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Brown dog tick

Tick ID

Brown dog tick

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Brown dog tick

Rhipicephalus sanguineus


This “species” of hard tick has a cosmopolitan distribution, including collection records from every state in the USA, via its association with domestic dogs. Recent studies suggest it is actually a complex of multiple species, some of which have not yet been described.  In CO, this tick may be associated with domestic dogs recently brought in from out-of-state, but established local infestations may persist indoors anywhere (e.g., kennels). This tick is unusual in that it is able to complete its entire life cycle indoors and has been shown to imbibe water directly, rather than having to use saliva to gather moisture from the air, as do other tick species. Unlike most other hard ticks, eggs of this tick are laid inside or near housing areas of animals (kennels), and in cracks and crevices of buildings, rather than outside under vegetation.


In the US, host species are primarily dogs, but occasionally other mammals, including humans. Outside the US, this tick commonly infests a variety of domestic and wild mammals.

Vector Status

In addition to causing tick paralysis in dogs, they are vectors of multiple canine and human disease agents. Disease agents allegedly transmitted by this tick include those causing canine ehrlichiosis, canine babesiosis via multiple Babesia spp.; canine hepatozoonosis, Hepatozoon canis (Hepatozoidae); haemotropic mycoplasmosis, Mycoplasma haemocanis (Mycoplasmataceae) (experimental transmission only); Q Fever; tularemia; babesian and theilerian equine piroplasmosis; Mediterranean spotted fever, Rickettsia conorii; and another spotted fever, R. massiliae. Populations of brown dog ticks in Arizona and adjacent northwestern Mexico are uniquely known vectors of the agent of Rocky Mountain Spotted Fever to humans, especially on reservation lands.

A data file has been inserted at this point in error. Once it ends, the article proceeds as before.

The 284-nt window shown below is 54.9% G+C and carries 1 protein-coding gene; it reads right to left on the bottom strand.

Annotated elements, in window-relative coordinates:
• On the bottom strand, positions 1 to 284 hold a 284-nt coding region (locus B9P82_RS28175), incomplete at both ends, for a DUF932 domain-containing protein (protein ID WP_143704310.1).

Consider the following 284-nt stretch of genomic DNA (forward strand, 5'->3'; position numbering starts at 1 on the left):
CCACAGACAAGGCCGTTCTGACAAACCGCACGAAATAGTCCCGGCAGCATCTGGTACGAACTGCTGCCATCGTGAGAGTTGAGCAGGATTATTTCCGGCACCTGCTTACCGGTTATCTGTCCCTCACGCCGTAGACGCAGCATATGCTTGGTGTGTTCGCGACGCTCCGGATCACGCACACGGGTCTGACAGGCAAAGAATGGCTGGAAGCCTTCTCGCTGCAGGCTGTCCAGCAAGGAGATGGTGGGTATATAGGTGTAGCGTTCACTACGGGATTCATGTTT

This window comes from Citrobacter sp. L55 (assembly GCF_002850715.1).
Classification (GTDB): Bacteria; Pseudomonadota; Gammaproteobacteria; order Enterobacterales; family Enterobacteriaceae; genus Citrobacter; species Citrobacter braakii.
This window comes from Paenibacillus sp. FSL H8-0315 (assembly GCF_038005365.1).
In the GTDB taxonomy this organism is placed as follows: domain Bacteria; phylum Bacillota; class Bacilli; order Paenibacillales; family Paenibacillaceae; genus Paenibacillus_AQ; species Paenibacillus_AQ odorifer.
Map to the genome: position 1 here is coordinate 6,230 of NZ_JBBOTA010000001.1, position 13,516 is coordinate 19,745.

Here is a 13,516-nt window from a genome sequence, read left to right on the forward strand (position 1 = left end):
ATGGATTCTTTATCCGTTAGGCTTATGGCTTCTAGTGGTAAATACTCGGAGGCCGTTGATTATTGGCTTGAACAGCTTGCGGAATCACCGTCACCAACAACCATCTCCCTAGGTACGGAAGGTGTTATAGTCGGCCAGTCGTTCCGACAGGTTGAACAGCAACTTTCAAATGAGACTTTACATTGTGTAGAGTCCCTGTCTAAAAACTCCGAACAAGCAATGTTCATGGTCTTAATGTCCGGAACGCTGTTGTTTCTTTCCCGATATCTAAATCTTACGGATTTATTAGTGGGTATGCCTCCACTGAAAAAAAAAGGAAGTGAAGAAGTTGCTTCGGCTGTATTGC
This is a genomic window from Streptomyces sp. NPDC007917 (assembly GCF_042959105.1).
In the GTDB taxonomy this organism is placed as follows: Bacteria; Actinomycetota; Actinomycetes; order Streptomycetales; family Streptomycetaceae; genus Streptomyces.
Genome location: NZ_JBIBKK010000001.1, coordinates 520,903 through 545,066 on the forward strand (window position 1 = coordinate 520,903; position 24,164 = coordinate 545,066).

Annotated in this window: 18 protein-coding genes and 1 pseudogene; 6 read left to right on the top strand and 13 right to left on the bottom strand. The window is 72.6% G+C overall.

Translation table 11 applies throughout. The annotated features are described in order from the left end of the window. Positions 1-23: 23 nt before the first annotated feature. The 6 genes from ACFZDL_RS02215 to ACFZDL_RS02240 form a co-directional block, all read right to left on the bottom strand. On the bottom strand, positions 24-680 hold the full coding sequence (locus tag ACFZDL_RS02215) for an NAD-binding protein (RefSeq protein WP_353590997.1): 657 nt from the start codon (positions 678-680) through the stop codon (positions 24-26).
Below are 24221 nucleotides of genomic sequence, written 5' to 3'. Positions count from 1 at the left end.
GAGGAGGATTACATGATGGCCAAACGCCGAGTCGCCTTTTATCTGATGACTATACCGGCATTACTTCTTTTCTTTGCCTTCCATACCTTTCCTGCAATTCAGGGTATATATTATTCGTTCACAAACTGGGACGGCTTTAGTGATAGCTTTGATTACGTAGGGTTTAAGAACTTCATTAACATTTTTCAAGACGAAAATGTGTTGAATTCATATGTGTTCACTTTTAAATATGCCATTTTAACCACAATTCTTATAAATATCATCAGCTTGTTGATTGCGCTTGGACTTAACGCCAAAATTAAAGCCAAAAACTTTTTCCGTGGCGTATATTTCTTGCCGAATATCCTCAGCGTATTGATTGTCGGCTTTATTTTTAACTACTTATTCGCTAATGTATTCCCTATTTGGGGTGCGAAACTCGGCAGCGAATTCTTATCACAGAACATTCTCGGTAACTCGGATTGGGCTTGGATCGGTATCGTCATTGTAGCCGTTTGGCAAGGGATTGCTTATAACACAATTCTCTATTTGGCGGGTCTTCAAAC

H Joel Hutcheson, James W Mertins, Boris C Kondratieff, Monica M White, Ticks and Tick-Borne Diseases of Colorado, Including New State Records for Argas radiatus (Ixodida: Argasidae) and Ixodes brunneus (Ixodida: Ixodidae)Journal of Medical Entomology, tjaa232,

Centers for Disease Control and Prevention

Colorado Department of Public Health and Environment webpage and personal communication, with Dr. Leah Colton (former CDPHE, Entomological Epidemiologist).

Brown dog tick

Tick ID
Photo by CDC

Brown dog tick life stages and engorgement

Brown dog tick life stages and engorgement, CDC photo
CDC Photo, Brown dog tick life stages and engorgement

American dog tick distribution in Colorado: 2014-2019

Brown Dog Tick Distribution Mapin Colorado
Occurrence Map from Colorado Department of Public Health and Environment: 2014-2019 collections

Brown dog tick distribution in US: 2019

CDC Distribution Map for Brown Dog Tick
CDC Distribution Map: This map is not meant to represent risks for a specific tick-borne disease, because disease transmission is influenced by multiple factors beyond mere tick presence. This map has been designed to answer the question “What ticks should I be concerned about at a regional scale?” Please consult a local public health authority or USDA Agricultural Extension Office to determine more specific information at the state, county, or municipal level. Background data for this map is from the US National Atlas. Naturally occurring populations of the Brown Dog Tick are not known to occur in Alaska, though isolated cases involving animal kennels have been noted; the Brown Dog Tick is endemic in Hawaii.